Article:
I love this story but then again I love all her historicals (the Rose series wasn’t as well loved or re-read like all her others). My first Garwood was The Bride (it was also my first historical). I was instantly hooked on her stories.
When her new books came out I would buy them as soon as they hit the shelf but I would wait for the weekend to read them. I knew once I started reading a new Garwood book I couldn’t put it down. Hubby called them my Garwood get-aways, a mini-vacation spent in my favorite chair reading.
Since then I have reread her books so many times I’ve had to replace a few because they were getting so worn.
Of course, just thinking about them makes me want to pull one or two of them out for a re-read. Thanks Jane for putting me in a Garwood re-read mood…*G*
Alas, this one didn’t stand up to the test of time for me. It used to be my favourite but I tried reading it about a year ago and all I could think was the heroine was such a twit (I know! I know! It’s almost sacrilege to say that about this book). I decided then and there not to try and reread any of her books. Instead I thought I would just keep my fond memories of how much I loved them years ago when I first read them.
Oh I loved this book! My fave part was the scene where Maddie warms his feet, totally romantic.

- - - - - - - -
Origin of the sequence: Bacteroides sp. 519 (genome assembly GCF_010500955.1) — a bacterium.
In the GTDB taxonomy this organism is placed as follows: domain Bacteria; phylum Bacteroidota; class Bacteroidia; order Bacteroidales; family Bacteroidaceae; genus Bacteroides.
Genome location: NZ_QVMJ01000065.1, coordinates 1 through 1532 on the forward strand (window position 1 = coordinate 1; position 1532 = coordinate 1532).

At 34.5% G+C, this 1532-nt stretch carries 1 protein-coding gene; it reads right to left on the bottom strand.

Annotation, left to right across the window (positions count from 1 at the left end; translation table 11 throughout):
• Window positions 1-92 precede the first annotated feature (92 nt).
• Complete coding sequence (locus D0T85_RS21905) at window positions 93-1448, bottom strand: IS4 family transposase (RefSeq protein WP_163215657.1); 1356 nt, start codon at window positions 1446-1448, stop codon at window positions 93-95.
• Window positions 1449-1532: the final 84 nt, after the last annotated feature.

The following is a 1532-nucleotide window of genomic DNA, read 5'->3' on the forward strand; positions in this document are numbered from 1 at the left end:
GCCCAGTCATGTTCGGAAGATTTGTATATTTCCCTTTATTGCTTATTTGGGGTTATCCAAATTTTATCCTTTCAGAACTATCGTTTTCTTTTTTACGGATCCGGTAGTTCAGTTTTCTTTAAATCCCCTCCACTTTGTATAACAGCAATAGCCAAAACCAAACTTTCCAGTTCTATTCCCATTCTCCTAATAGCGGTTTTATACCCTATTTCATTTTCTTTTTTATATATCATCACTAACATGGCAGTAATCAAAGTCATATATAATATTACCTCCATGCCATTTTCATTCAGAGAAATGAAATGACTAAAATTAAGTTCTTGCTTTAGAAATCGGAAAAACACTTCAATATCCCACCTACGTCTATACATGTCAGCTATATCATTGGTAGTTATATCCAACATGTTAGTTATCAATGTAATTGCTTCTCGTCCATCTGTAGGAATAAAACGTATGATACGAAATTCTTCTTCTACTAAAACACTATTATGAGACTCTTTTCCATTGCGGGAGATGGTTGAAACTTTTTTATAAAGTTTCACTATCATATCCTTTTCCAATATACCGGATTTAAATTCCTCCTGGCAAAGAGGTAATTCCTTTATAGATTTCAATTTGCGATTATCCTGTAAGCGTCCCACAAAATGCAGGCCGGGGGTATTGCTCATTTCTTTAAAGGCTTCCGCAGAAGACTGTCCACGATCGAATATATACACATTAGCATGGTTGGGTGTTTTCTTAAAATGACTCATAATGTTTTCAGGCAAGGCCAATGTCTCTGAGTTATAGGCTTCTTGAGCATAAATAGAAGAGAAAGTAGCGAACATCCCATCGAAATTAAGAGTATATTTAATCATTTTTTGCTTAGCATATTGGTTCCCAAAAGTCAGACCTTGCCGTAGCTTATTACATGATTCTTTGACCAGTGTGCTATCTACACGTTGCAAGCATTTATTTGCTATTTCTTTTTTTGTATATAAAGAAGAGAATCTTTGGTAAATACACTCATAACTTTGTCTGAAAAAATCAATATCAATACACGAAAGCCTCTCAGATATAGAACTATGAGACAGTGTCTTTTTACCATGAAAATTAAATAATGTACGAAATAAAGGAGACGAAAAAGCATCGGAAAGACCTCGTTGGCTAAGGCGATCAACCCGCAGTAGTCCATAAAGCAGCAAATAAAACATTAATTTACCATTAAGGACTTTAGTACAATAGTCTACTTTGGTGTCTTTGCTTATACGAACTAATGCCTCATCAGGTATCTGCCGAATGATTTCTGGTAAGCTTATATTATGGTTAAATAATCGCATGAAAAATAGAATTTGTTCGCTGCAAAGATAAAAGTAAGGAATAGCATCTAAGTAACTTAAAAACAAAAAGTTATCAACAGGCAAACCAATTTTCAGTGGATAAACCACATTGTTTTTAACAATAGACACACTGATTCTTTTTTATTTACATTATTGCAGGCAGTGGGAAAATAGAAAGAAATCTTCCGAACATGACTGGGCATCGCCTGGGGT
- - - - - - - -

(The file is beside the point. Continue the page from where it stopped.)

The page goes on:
This book is the reason I let the dh put his cold feet on me when he first comes to bed.
This was my first Garwood, and I adored every moment of it.
i have to say that al of the garwod books that i have read have been fantastic and can even stand up there on my favourties shelf with the likes of bronte, austin and gaskell. Im not saying that the woks are something of great literature and that was never there intent . What i am saying is that they have the same immesurable qualty to engulf u in a different world with characters that if they dont drive u insane with laughter make u want to become reaquaited with the at every opportunity.
I dont think that there guilty pleasure to me hey are the residences of old friends.
ps i like the western series and im a sap so what would i know
The Bride & Ransom were def my fav. Garwood stories! But I’ll have to finish reading HS to decide if it’s as good. Though knowing Garwood, I’ll doubt I’ll be disappointed.